He decrys so much of scientific inquiry has turned to the practical when he writes:
There is the growing belief in some countries, including Britain, that the purpose of science should be primarily utilitarian. This is a dangerous argument because it is so superficially seductive. Forget all that ivory-tower, blue-sky nonsense: go away to your labs and make us a new iPod or better toaster or more drugs. Poll after poll shows that the public demands that science be more “relevant”.Consumerism affects more than an assault on the soul with noise and gimmickry. Money is often a deterrant to truth, both in religion as well as in science.
Hanlon's article is worth reading, though he is anti-religious. He thinks the purpose of humans "is probably closer to 'eat, reproduce and die' than anything glorious concerning God’s purpose or some grand design."
And he assumes religion gets in the way:
Science says, “we don’t know, but maybe we can find out”. It is the ultimate deterrent against ignorance, and the antidote to intellectual fatalism: “it’s a mystery”, “it’s God’s will”, “it’s magic”.Yet I have found we sensible Westerners who have learned the integration of the disciplines finds no problem with scientific inquiry as long as it isn't fueled by dogma, including naturalistic philosophy. Religion and science have never been at odds in my mind. They serve as a check and balance of motivation and conclusion. That the world isn't an illusion, Christianity and science are bedfellows, much more than say Buddhism, which says it is. Even astute readers of the Bible will not be dogmatic about a certain interpretation unless it also lines up with reason and experience. I've seen plenty of people abusing the Bible by takign out of context, Christians and atheists alike. And this has less to do with the Bible and more to do with the people reading it.
The same can be true of science. Reading it with certain interpretations not checked by reason and experience and other sources of knowledge can lead to a vacuum. This is a common complaint about the university these days: each department becomes so specialized they no longer talk to people in other fields of study. Thus psychologists and neuroscientists do not talk about the soul. Neuroscience pulls the 'science' card and claims it has figured out the human mind based on electric corrolations in the brain (usually exploited as fact in popular magazines and newspapers). Meanwhile psychologists discovered complications with the human psyche that is not explained by neuroscience. If the two would talk, check and balance one another, then the world would be better off. And while they are at it, invite different views of philosophy of mind to the table who add even more issues about the mystery of consciousness. The historian would help as would the priest.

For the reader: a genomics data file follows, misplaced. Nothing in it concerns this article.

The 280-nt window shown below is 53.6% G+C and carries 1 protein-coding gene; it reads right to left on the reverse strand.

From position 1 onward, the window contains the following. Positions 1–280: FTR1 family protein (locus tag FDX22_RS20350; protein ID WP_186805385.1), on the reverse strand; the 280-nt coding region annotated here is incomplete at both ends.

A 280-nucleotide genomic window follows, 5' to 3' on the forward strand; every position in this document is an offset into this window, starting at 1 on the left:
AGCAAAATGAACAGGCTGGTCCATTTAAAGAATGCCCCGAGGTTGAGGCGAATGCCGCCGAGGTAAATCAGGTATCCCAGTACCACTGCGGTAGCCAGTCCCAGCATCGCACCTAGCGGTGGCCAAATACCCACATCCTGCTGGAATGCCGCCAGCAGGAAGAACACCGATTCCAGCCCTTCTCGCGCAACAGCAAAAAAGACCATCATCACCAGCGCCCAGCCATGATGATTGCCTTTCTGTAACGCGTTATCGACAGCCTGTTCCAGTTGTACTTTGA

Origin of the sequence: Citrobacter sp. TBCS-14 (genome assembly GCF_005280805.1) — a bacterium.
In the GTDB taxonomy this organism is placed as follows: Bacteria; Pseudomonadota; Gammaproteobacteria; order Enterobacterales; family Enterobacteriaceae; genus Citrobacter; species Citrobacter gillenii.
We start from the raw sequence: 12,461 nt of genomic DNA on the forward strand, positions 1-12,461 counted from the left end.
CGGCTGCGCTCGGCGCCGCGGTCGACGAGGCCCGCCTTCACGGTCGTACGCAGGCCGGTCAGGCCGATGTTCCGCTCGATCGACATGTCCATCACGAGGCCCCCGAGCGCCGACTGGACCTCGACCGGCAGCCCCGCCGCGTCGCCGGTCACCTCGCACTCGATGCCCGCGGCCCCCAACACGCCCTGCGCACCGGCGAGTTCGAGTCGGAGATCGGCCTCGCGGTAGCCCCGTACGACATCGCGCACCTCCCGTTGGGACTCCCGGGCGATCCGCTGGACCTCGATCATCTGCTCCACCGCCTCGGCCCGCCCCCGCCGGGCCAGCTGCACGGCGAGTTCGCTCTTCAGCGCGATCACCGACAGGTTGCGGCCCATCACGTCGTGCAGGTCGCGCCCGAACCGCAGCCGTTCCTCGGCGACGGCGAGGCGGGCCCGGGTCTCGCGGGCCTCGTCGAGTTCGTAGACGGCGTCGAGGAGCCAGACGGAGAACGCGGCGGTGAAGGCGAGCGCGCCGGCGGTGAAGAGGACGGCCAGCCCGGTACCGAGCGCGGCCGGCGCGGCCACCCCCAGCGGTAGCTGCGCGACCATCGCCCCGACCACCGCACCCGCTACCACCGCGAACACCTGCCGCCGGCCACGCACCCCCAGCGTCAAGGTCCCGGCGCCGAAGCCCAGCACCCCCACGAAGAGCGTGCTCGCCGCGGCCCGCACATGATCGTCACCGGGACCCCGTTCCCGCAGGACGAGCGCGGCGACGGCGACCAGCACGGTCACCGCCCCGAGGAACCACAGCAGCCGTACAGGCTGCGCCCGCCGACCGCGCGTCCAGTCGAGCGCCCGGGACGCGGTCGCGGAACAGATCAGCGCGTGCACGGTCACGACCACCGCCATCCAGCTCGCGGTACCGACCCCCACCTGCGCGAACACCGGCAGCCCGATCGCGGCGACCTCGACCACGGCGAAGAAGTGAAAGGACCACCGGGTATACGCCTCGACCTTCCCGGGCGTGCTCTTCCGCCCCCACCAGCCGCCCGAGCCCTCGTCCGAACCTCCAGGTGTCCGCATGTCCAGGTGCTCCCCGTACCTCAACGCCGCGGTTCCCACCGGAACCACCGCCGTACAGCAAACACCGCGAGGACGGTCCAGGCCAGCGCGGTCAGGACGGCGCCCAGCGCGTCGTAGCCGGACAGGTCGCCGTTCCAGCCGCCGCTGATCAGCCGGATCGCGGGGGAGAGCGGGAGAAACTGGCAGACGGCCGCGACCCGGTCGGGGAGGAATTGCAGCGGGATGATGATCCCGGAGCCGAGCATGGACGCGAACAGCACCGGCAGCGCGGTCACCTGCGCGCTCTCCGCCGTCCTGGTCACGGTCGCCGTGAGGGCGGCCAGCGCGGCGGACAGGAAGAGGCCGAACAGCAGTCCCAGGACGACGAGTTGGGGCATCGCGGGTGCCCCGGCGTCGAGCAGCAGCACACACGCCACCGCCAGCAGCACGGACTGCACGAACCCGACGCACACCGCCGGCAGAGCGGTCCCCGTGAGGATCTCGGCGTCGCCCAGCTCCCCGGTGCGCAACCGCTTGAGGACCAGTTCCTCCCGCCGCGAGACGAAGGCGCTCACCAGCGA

All that to say, science is a wonderful tool to be celebrated as an achievement. Science should not be held in suspicion by religion and vice versa. However, science is never done with pure objectivity. Once people enter the fray, just like in every discipline, it is prone to error, poor motivation, and philosophical agenda. Thus, Hanlon is overstating the case when he says Science "is the only belief system we have found that says it is happy to be proved wrong: science’s greatest strength." I would give that designation to any field of inquiry, religion included, explored with humility. We want truth, not our pre-consceived ideas of truth.
Science may like to be proved wrong, but not as much an be said for scientists.
Bloomberg published an article yesterday showing that very problem. Science can easily be abused and much "research" is actually fabricated for money and recognition.
Elizabeth Lopatto, "Scientific Fraud May Be More Widespread Than Thought, Poll Says".
These issues are good to be aware of, they serve as an apologetic when someone gets on a high-horse tirade about the evils of religion and the purity of science. It helps level the discussion when we can all acknowledge that humans are prone to corruption and error, if not held in check, and that even our most promising intellectual adventures may be lured, not by knowledge, but by a pot of gold.
We may work in science for a better world. Let us also pray for it too. And above all, let us examine like Socrates our own lives and careers to see if, indeed, we seek to be appropriately human.